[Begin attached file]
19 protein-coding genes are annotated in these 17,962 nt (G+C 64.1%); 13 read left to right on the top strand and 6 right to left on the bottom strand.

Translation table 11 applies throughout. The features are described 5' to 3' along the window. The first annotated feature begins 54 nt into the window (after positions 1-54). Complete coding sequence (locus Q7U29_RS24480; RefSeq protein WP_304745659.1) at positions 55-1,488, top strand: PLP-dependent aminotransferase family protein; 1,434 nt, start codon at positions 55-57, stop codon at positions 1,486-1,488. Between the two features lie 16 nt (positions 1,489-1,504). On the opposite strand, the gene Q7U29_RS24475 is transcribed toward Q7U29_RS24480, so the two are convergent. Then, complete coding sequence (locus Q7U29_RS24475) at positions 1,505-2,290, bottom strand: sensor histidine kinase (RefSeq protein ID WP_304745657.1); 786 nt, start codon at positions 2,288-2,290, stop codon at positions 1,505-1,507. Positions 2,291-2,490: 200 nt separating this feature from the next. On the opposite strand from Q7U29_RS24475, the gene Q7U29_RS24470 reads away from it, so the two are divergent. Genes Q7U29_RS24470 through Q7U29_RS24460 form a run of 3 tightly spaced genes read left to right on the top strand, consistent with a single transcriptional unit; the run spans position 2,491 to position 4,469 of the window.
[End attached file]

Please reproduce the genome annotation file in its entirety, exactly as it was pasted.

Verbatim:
19 protein-coding genes are annotated in these 17,962 nt (G+C 64.1%); 13 read left to right on the top strand and 6 right to left on the bottom strand.

Translation table 11 applies throughout. The features are described 5' to 3' along the window. The first annotated feature begins 54 nt into the window (after positions 1-54). Complete coding sequence (locus Q7U29_RS24480; RefSeq protein WP_304745659.1) at positions 55-1,488, top strand: PLP-dependent aminotransferase family protein; 1,434 nt, start codon at positions 55-57, stop codon at positions 1,486-1,488. Between the two features lie 16 nt (positions 1,489-1,504). On the opposite strand, the gene Q7U29_RS24475 is transcribed toward Q7U29_RS24480, so the two are convergent. Then, complete coding sequence (locus Q7U29_RS24475) at positions 1,505-2,290, bottom strand: sensor histidine kinase (RefSeq protein ID WP_304745657.1); 786 nt, start codon at positions 2,288-2,290, stop codon at positions 1,505-1,507. Positions 2,291-2,490: 200 nt separating this feature from the next. On the opposite strand from Q7U29_RS24475, the gene Q7U29_RS24470 reads away from it, so the two are divergent. Genes Q7U29_RS24470 through Q7U29_RS24460 form a run of 3 tightly spaced genes read left to right on the top strand, consistent with a single transcriptional unit; the run spans position 2,491 to position 4,469 of the window.